John Quiggin has a post on people who switch from one side of politics to the other – from “left” to “right” or visa versa. There are profound semantic issues here that, if taken seriously, can trivialise the analysis of such shifts – most of us are, in fact, social democrats. However despite this broad homogeneity of mainstream political views (the Tweedledum/Tweedledee theory of consensus politics, median voter theorems etc.) there does seem to be a recognisably “left” and “right” view of the world. I delayed commenting on JQ’s post because of the slightly pejorative tone it conveyed towards those who have changed their views. JQ (apparently) has never done this – he sorted his political perspectives out initially and has seen no reason to change his broad stance. I congratulate him – temporal consistency is a virtue and suggests initial clear thinking.
I have been much less consistent myself. In my youth I was a left-wing member of the Labor Party who came from a working class background and who flirted with Marxism without ever taking it very seriously. Apart from the litany of Cold War Stalinist atrocities I had read Das Capital as an undergraduate and I could see the problems and the narrowness in Marx’s class-based analysis. I supported an increased role for government in the economy during the Whitlam years but also greatly applauded the sensational 25% tariff cut that Whitlam introduced. This was one of the most profound economic changes ever to impact on the Australian economy and a change that initiated decades of on-going microeconomic reform. My dissatisfaction with Labor reflected my view that Labor comprises incompetent managers and intellectually low-level people who have sentimentality but often not a lot of administrative intelligence. In my original home state of NSW the Labor Party comprise third-raters who cloak their incompetence with hypocrisy and dishonesty. Generally I have maintained this negative view of Labor for decades. I think that, whatever the transparent failings of the Coalition – there are many – they will be better economic managers and generally smarter when it comes to making policy judgements. For this reason I have voted for the Liberal Party for more than 2 decades.
At the last election however I voted for the Greens and at the next election I will vote for Labor mainly because of the criticality I see in the climate change issue. I see it as a long-term priority issue potentially impacting on the survivability of the human species. If Malcolm Turnbull had been leader of the Liberal Party I would have voted for and campaigned on behalf of the Liberals. But my views at this last election also changed because I think the costs of addressing social inequality through redistributive measures were being overstated by conservatives. Maybe my revived social consciousness is partly an age- and income-related change.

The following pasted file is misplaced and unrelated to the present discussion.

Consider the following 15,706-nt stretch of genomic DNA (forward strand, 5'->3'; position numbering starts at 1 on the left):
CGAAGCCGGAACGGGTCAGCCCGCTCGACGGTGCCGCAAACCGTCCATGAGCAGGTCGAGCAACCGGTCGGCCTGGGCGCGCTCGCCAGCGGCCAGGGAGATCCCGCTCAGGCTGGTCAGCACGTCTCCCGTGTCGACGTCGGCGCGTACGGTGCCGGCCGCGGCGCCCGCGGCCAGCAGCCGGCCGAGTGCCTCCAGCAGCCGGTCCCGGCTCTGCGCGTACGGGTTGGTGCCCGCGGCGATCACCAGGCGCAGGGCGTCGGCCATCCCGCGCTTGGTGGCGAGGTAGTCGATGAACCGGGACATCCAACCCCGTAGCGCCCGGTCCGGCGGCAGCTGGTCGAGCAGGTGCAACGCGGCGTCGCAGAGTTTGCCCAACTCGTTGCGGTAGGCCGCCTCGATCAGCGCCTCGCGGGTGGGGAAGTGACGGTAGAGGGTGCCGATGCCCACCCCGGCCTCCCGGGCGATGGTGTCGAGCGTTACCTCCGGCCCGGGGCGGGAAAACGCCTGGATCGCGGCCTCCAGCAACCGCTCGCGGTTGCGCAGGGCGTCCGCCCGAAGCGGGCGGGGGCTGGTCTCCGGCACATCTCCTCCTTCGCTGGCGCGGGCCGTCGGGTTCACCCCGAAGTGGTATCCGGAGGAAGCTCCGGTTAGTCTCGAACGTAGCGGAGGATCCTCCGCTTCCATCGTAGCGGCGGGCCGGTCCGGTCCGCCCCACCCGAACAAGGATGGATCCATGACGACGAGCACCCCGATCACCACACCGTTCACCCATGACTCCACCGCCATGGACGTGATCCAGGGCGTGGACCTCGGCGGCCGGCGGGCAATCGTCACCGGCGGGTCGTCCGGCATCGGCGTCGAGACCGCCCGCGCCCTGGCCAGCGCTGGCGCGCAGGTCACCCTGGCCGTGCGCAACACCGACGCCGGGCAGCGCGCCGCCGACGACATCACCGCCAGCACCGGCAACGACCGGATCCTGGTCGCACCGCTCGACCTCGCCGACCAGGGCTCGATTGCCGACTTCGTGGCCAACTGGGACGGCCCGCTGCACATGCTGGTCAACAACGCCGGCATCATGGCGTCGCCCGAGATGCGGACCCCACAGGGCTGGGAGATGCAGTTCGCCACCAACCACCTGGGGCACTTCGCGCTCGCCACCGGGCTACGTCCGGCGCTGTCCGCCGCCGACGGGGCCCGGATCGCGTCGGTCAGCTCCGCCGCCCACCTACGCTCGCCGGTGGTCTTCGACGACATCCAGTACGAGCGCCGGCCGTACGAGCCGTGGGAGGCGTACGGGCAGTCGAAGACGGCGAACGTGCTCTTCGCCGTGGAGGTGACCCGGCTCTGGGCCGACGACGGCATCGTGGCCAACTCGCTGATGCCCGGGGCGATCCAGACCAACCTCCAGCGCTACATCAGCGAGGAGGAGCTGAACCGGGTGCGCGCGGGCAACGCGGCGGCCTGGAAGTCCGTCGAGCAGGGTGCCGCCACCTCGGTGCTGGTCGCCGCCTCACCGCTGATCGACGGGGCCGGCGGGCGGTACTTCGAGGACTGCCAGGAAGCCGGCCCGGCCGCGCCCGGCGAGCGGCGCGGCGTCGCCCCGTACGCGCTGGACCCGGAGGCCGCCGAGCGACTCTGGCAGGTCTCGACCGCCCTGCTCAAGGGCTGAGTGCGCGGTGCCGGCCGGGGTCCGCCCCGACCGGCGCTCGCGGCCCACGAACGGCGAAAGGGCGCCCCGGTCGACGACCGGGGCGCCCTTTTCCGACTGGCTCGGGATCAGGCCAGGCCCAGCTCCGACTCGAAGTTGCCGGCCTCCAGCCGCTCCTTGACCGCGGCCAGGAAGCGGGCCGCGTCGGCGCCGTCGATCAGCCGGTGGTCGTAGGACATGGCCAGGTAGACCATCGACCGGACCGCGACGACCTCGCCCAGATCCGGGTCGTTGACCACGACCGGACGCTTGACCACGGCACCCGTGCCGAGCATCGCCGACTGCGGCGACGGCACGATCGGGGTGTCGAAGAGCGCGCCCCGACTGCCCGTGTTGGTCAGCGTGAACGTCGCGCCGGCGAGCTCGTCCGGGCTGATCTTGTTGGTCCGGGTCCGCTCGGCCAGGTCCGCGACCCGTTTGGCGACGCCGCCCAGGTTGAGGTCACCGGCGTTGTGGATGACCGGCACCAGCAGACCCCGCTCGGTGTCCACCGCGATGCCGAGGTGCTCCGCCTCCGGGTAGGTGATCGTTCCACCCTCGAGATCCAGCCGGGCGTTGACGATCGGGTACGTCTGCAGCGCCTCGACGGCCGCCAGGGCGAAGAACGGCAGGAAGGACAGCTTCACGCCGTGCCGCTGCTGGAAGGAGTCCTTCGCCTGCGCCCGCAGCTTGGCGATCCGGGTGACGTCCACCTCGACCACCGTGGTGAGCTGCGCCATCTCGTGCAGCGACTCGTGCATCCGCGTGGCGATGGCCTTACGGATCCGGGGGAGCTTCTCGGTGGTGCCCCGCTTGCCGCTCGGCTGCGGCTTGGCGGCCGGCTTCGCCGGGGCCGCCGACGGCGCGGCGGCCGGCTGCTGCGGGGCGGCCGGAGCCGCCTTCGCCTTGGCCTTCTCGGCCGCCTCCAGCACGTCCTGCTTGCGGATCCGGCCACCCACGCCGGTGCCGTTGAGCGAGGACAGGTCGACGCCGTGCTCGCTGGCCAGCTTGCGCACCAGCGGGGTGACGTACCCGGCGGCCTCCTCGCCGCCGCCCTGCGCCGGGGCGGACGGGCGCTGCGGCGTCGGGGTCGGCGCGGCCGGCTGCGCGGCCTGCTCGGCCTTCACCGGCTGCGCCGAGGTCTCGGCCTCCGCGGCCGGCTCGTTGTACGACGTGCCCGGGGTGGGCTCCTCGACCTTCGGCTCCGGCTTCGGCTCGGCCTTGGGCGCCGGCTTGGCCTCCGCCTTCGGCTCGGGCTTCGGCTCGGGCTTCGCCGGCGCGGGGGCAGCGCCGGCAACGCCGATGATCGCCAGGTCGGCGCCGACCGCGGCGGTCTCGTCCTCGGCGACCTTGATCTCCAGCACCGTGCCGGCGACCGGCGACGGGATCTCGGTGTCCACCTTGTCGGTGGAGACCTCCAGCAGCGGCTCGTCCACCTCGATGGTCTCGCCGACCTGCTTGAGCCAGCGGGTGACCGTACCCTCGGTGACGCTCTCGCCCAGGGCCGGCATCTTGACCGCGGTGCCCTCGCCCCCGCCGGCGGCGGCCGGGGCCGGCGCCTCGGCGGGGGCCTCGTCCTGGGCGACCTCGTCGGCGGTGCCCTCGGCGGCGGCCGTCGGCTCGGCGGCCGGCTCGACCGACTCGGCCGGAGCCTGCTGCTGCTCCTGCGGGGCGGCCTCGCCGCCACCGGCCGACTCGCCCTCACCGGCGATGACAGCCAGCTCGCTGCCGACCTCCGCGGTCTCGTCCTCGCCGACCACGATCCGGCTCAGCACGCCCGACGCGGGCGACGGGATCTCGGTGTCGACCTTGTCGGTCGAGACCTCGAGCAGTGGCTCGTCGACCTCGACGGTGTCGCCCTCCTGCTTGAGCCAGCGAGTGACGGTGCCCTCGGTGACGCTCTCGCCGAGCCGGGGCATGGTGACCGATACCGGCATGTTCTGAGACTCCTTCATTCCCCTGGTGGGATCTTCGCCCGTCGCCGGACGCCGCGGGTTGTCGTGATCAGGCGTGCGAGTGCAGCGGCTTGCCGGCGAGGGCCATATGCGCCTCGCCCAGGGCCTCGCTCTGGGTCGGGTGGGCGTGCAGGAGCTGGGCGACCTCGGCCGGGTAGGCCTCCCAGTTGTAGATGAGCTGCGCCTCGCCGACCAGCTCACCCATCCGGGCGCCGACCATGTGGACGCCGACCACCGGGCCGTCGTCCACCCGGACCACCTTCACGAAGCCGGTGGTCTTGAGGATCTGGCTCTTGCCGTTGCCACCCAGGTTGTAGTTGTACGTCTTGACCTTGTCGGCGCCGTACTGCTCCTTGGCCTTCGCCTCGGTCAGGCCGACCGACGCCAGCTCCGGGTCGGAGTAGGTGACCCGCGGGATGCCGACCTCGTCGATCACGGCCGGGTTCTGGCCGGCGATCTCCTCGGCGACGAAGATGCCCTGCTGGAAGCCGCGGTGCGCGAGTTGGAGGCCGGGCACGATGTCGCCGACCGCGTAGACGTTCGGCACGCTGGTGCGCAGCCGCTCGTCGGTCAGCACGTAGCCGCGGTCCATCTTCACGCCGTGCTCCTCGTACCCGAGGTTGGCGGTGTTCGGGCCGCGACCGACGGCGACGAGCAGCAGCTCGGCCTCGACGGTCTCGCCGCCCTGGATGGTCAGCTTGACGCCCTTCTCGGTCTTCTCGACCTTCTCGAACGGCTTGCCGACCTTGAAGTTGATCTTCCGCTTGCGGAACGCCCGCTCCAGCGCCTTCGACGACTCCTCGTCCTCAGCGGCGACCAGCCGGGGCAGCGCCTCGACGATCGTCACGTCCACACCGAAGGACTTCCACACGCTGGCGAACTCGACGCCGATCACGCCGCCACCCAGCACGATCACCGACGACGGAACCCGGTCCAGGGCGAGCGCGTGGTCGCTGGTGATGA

I was lucky enough in my youth to get a good university education partly because of a scholarship and partly because university fees were so low in those days. My parents could not otherwise have been able to let me pursue my studies. I was also faced with the prospect of being conscripted to fight in Vietnam, a war I did not support. It was natural for me to be fairly left wing. As I grew older the practical issues of raising a family, buying a house etc. made me less idealistic and more pragmatically right wing. Now that I earn a reasonable income and live quite well I guess I can afford the luxury of being less narrowly focused on economic imperatives. But I just find the more strident varieties of libertarianism illogical and narrow-minded. Those with a doctrinaire pathological hatred of the state are as irrational as those who see the state alone as embodying the common good. Overall my current political stance is a fairly dull endpoint – I think I have returned to the views expressed in Paul Samuelson’s Economics text that I first started reading in 1967. Samuelson argued that markets are generally a good thing and to be preferred to bureaucrats but markets do sometimes fail and market outcomes are often not distributionally fair. The world is uncertain and insurance markets are incomplete so the state has a role to protect those dealt a bad hand of cards by life. Yes, I am a social democrat as, indeed, are almost all Australians.
Hopefully I have converged on a steady state political identity. I cannot see myself ever supporting the Labor Party longer-term but have real problems with the Liberals under Tony Abbott. I guess that the difficulty of working within the Liberal Party to provide a better leadership is something I am just to lazy to do and reforming the trade union dominated Labor Party seems impossible. Hence I will probably continue to snipe from the sidelines.